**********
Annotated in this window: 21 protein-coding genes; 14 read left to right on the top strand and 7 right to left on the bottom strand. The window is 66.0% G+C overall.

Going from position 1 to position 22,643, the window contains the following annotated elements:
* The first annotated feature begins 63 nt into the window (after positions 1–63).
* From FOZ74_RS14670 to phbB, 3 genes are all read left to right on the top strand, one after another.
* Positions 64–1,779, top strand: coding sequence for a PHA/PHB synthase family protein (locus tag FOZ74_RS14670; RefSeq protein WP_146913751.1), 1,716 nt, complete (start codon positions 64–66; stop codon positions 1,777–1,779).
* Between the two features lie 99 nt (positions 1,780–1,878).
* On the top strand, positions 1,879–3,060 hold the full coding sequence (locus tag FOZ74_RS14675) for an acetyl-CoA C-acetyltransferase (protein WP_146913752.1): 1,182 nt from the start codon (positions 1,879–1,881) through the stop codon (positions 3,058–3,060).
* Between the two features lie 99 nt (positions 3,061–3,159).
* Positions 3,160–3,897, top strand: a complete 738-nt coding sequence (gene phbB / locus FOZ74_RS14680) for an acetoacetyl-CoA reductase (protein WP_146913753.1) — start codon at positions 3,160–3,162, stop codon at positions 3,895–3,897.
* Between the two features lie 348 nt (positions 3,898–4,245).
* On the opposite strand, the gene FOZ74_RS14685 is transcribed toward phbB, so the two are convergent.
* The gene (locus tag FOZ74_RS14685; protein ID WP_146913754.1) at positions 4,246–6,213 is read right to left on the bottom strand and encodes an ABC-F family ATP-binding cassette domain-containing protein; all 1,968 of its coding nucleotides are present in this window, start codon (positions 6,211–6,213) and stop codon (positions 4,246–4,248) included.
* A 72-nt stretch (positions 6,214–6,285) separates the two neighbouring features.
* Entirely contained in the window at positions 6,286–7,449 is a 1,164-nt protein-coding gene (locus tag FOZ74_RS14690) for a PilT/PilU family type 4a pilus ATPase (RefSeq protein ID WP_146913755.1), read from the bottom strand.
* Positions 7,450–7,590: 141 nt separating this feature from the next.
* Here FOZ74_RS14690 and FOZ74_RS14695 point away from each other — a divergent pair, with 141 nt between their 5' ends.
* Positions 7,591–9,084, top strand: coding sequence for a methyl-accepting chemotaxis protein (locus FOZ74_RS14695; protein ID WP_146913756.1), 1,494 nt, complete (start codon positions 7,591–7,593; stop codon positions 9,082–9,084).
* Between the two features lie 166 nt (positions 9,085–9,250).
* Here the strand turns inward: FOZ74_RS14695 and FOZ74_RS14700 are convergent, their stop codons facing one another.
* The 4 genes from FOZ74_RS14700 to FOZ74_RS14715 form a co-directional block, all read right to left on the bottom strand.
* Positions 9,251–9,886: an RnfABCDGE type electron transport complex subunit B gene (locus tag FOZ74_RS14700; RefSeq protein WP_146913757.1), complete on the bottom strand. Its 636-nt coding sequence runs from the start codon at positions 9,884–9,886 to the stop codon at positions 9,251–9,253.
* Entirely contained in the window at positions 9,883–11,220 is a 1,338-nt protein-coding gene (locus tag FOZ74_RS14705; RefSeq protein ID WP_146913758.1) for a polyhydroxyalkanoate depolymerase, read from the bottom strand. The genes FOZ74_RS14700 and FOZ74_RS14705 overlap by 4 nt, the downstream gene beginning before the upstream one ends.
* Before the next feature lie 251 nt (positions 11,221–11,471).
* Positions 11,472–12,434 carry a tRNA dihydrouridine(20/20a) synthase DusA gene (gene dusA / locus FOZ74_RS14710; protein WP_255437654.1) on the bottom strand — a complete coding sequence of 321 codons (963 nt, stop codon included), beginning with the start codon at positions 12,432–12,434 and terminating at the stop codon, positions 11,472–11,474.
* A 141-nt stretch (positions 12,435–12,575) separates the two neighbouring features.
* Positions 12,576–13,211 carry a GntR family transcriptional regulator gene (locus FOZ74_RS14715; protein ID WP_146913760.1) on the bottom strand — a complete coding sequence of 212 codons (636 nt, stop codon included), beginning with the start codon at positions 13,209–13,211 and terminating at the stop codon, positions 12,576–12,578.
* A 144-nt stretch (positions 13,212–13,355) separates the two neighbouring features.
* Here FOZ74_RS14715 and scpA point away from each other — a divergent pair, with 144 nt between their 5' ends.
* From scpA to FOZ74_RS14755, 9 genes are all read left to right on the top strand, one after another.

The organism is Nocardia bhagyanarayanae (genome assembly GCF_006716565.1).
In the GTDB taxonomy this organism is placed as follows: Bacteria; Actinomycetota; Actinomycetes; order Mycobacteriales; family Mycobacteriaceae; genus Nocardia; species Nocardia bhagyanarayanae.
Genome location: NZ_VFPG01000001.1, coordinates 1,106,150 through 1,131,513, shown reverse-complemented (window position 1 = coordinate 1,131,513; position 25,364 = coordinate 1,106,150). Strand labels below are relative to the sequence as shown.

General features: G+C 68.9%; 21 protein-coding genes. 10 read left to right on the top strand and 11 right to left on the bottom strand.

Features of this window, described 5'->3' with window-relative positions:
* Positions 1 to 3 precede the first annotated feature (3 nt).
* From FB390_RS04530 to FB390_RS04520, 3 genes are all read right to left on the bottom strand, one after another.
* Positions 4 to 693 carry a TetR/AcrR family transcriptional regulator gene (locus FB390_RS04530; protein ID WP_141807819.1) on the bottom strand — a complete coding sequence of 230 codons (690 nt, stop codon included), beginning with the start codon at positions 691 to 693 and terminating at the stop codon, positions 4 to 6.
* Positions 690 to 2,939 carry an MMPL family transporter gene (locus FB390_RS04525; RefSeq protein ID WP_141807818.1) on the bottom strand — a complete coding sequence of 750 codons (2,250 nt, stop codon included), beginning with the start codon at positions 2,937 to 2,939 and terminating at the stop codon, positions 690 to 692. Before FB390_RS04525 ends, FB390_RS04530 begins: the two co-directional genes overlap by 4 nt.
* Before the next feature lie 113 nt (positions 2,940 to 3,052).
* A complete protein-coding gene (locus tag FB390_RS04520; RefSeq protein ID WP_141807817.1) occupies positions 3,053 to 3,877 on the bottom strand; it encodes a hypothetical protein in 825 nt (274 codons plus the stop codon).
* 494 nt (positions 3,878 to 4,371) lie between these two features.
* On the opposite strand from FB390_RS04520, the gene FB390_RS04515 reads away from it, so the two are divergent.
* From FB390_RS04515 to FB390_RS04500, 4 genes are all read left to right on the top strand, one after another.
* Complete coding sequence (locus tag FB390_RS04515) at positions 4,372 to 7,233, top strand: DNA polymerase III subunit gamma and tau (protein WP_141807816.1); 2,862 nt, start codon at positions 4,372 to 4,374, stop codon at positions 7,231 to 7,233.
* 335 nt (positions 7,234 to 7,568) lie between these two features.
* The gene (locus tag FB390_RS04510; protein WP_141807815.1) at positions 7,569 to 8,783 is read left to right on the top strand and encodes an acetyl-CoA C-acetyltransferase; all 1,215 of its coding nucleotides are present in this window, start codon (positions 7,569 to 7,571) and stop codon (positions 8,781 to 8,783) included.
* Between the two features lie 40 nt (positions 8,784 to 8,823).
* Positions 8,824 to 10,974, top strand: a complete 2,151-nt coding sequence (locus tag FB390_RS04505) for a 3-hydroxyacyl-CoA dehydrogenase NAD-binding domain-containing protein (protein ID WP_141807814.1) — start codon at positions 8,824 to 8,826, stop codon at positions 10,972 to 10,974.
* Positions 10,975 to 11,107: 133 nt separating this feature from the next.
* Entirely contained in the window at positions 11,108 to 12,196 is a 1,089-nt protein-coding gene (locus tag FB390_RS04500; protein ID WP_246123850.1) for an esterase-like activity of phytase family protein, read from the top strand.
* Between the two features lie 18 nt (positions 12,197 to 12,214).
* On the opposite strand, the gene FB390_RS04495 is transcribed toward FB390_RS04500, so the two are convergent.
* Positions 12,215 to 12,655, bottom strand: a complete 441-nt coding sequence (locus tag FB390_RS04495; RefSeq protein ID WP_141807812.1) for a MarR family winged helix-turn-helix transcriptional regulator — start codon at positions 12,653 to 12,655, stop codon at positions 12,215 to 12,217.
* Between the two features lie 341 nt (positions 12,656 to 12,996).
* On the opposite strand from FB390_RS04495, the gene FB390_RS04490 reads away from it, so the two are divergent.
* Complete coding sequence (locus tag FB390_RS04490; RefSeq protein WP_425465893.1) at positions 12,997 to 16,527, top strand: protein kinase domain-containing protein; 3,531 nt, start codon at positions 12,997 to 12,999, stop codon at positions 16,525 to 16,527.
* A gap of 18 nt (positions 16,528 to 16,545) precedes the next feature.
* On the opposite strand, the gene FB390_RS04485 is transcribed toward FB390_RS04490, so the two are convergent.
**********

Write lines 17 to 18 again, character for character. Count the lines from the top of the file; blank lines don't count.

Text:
* Positions 7,591–9,084, top strand: coding sequence for a methyl-accepting chemotaxis protein (locus FOZ74_RS14695; protein ID WP_146913756.1), 1,494 nt, complete (start codon positions 7,591–7,593; stop codon positions 9,082–9,084).
* Between the two features lie 166 nt (positions 9,085–9,250).